Painter was my first project that got me into application development and is currently available in Blackberry World for all BB10 devices (as of the latest release). The application lets users load a picture onto a canvas and then draw on it with any color they wish (basically it’s like MSPaint). Conceptually, Painter is very simple – You load a picture and layered on top of that picture is a webpage with a transparent background. However, I did face several challenges and I wouldn’t have even released the application if it wasn’t for the support I received from another developer.
Prior to playing with mobile application development, I had worked with webpages for many years – they were essentially my introduction to programming (if you want to call it that). In 2010, HTML5 went mainstream and I was amazed at the new concepts it introduced and their potential. . One thing in particular stood out: the canvas element which allows you to create images in your browser. It reminded me of an Intro to Programming course I took in high school where we learned how to make UI elements in Java. I thought it was very boring at the time, but now that I look back, I wish I had paid more attention.
Basically you draw shapes (polygons, circles, lines, whatever) based on a coordinate system. So in a canvas you can draw lines that follow your mouse’s movements. Something like: grab the coordinates of the mouse then draw lines between the coordinates. Depending on how fast this is processed, you can get some very smooth lines.
Now this HTML5 stuff was cool when it was introduced, but for a long time, it wasn’t supported. Fast forward a couple years,
to 2013 and BlackBerry finally released their BB10 series. I preordered my Z10 so I would get the device as soon as it was avaliable in the US. These devices boasted superior web browsing capabilities, and I could hardly believe the things that it could do. The devices ran a webkit browser, the same engine under the hood of Google Chrome, Chromium, and Safari. Not only that, BlackBerry had signed a deal with Adobe to include Flash baked into the browser. This sucker was FAST and its specifications blew away modern desktop browsers! And it’s only gets better.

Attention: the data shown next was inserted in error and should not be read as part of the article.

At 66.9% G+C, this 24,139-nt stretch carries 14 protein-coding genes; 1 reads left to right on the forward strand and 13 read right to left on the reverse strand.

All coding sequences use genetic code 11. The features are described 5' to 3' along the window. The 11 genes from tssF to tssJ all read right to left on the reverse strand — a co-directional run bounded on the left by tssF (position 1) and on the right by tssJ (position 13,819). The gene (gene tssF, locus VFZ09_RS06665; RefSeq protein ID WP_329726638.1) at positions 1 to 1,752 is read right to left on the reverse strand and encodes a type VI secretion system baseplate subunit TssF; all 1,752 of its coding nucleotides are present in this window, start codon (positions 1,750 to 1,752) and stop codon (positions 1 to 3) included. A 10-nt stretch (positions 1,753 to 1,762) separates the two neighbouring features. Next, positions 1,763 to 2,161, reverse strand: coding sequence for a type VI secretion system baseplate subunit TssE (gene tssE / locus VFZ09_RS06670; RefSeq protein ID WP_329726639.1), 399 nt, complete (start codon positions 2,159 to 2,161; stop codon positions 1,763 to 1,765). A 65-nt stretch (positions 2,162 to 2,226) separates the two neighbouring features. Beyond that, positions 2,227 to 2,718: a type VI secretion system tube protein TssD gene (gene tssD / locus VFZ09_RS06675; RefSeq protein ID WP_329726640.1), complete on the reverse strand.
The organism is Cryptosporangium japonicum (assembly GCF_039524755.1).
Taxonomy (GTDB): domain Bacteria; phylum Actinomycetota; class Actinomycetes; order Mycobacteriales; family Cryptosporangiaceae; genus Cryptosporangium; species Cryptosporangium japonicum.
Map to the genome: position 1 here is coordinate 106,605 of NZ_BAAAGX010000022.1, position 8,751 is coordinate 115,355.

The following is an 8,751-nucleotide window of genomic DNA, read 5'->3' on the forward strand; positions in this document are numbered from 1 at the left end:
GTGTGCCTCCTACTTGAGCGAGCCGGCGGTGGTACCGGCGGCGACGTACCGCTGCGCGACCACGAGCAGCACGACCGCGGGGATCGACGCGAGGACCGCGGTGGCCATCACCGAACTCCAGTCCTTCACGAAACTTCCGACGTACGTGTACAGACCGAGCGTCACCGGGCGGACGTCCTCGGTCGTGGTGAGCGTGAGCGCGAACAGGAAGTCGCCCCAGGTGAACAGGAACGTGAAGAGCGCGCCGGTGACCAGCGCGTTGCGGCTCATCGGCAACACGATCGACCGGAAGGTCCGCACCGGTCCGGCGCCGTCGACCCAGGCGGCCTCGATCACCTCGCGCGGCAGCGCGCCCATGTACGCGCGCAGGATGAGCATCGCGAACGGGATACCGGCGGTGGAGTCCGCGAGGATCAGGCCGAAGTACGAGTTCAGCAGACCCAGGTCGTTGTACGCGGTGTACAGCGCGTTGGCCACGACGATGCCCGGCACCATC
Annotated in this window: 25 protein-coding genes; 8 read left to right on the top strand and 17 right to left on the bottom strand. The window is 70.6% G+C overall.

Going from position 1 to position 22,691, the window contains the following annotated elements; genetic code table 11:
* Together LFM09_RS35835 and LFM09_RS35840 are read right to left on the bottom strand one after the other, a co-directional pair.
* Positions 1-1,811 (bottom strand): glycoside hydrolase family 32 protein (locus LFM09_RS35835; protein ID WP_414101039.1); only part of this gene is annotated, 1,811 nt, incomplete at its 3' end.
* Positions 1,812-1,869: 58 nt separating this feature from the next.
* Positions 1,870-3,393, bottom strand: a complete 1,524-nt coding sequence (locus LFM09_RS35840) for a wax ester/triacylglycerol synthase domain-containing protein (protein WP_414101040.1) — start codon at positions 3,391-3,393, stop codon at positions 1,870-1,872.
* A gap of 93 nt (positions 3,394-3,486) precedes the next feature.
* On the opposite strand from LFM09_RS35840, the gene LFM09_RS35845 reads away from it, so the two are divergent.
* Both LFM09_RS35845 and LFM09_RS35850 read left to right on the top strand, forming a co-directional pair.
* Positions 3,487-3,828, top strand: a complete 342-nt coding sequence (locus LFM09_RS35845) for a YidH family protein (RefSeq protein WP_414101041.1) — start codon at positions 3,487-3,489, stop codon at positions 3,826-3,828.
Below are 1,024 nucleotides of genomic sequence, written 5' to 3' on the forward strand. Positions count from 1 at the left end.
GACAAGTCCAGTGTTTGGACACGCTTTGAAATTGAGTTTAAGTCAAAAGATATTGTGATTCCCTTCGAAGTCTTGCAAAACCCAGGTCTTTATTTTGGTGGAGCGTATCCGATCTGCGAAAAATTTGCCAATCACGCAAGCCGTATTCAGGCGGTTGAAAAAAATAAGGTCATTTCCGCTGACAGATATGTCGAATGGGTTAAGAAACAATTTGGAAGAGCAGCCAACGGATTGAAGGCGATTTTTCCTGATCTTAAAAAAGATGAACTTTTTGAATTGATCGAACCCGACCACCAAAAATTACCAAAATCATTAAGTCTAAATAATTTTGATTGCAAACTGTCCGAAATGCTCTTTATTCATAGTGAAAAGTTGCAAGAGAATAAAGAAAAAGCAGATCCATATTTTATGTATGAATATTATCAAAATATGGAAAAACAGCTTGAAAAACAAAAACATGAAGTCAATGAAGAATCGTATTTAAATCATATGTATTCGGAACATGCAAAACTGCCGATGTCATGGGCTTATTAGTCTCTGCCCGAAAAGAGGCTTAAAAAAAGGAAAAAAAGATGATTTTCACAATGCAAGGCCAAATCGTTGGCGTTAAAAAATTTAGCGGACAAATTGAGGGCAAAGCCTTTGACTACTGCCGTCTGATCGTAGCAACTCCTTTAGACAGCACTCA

This information was the only developing knowledge I had when I started working on Painter. Painter started as an example I made for a developer on Crackberry, Nemory. He was diligently working on setting up a native Snap2Chat app for BlackBerry users. I’ve seen a couple friends using the app on their non-BlackBerry phones and thought that it had some pretty cool features, one of which was the ability to draw on the images they took prior to sending them.
Nemory had posted his packaged app for people to test and provide feedback. I got hold of a copy and was curious how it worked. I opened it up and saw that he had a pretty basic HTML file tucked away in it that would let you draw on a canvas. I assumed he started on a different approach in implementing the drawing feature as he had some weird thing that would draw squares in a line that followed your finger (imagine lining up a deck of cards in a diagonally). I thought that an alternative method using a canvas to draw on top of a picture would be smoother. Follow that by taking a screen shot and saving it and the idea should work fine. Turns out I was right.
I started building an example to send to Nemory. What I ended up with was a picture with a canvas on top of it, the program had a basic color-picker and would let you save the drawing. Excitedly, I sent Nemory an email of my discovery. He responded quickly with gratitude and encouraged me to start making apps.
I thought to myself that it would be cool to have something like the Snap2Chat coloring thing for editing pictures. I added a file picker and spruced things up a bit, tossed in some optimized code Nemory helped me write and submitted it to BlackBerry World. One of the more complicated things I included was some C++ code I found in the examples BlackBerry provides to its developers and another chunk of C++ Nemory sent me to help with rotated images.
The complicated C++ code I included allowed Painter be invoked contextually by images and to rotate images when they were loaded. This introduction to C++ was very difficult for me. Don’t get me wrong, I’ve played with C++ before, but nothing on this level. My only experience with C++ was some basic math and printing strings. Applying C++ to something functional is completely different. I was so confused at the errors I kept getting, but I finally discovered the issue. I needed to tell the program beforehand what I was going to be doing in something called a ‘header’. I know what you’re thinking, computers aren’t supposed to question programs, right? Wrong! If I didn’t tell the compiler what I was going to do it would complain and spit an error in my face, C++ is bratty that way. Eventually I got it pinned down after hours of researching Google on how I can get C++ to obey me in Cascades.
Working with C++ code was the most challenging part for me in developing Painter. Luckily, BlackBerry has great reference materials and a great community full of supportive developers to help out the new guys (and girls).